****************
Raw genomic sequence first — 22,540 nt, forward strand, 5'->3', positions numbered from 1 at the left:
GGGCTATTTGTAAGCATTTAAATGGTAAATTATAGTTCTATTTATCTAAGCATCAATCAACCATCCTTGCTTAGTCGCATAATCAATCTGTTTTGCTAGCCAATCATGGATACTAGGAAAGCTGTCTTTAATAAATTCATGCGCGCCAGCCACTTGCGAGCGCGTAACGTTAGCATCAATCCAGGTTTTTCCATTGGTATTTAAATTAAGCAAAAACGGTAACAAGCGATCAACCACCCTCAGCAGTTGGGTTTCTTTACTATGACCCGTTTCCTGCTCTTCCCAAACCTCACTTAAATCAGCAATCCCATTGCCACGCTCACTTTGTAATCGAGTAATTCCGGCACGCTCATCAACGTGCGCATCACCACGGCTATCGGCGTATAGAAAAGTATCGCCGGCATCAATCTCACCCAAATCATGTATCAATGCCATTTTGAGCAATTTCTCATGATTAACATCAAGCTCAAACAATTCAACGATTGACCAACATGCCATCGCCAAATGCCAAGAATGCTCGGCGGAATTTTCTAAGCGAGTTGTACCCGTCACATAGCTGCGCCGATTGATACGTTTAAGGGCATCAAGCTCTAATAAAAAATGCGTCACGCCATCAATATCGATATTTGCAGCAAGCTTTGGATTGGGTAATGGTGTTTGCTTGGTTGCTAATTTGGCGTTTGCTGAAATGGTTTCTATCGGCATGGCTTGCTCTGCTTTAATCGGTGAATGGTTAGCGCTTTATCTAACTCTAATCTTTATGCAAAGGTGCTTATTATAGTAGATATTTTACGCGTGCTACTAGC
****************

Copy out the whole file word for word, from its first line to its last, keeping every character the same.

Raw genomic sequence first — 22,540 nt, forward strand, 5'->3', positions numbered from 1 at the left:
GGGCTATTTGTAAGCATTTAAATGGTAAATTATAGTTCTATTTATCTAAGCATCAATCAACCATCCTTGCTTAGTCGCATAATCAATCTGTTTTGCTAGCCAATCATGGATACTAGGAAAGCTGTCTTTAATAAATTCATGCGCGCCAGCCACTTGCGAGCGCGTAACGTTAGCATCAATCCAGGTTTTTCCATTGGTATTTAAATTAAGCAAAAACGGTAACAAGCGATCAACCACCCTCAGCAGTTGGGTTTCTTTACTATGACCCGTTTCCTGCTCTTCCCAAACCTCACTTAAATCAGCAATCCCATTGCCACGCTCACTTTGTAATCGAGTAATTCCGGCACGCTCATCAACGTGCGCATCACCACGGCTATCGGCGTATAGAAAAGTATCGCCGGCATCAATCTCACCCAAATCATGTATCAATGCCATTTTGAGCAATTTCTCATGATTAACATCAAGCTCAAACAATTCAACGATTGACCAACATGCCATCGCCAAATGCCAAGAATGCTCGGCGGAATTTTCTAAGCGAGTTGTACCCGTCACATAGCTGCGCCGATTGATACGTTTAAGGGCATCAAGCTCTAATAAAAAATGCGTCACGCCATCAATATCGATATTTGCAGCAAGCTTTGGATTGGGTAATGGTGTTTGCTTGGTTGCTAATTTGGCGTTTGCTGAAATGGTTTCTATCGGCATGGCTTGCTCTGCTTTAATCGGTGAATGGTTAGCGCTTTATCTAACTCTAATCTTTATGCAAAGGTGCTTATTATAGTAGATATTTTACGCGTGCTACTAGC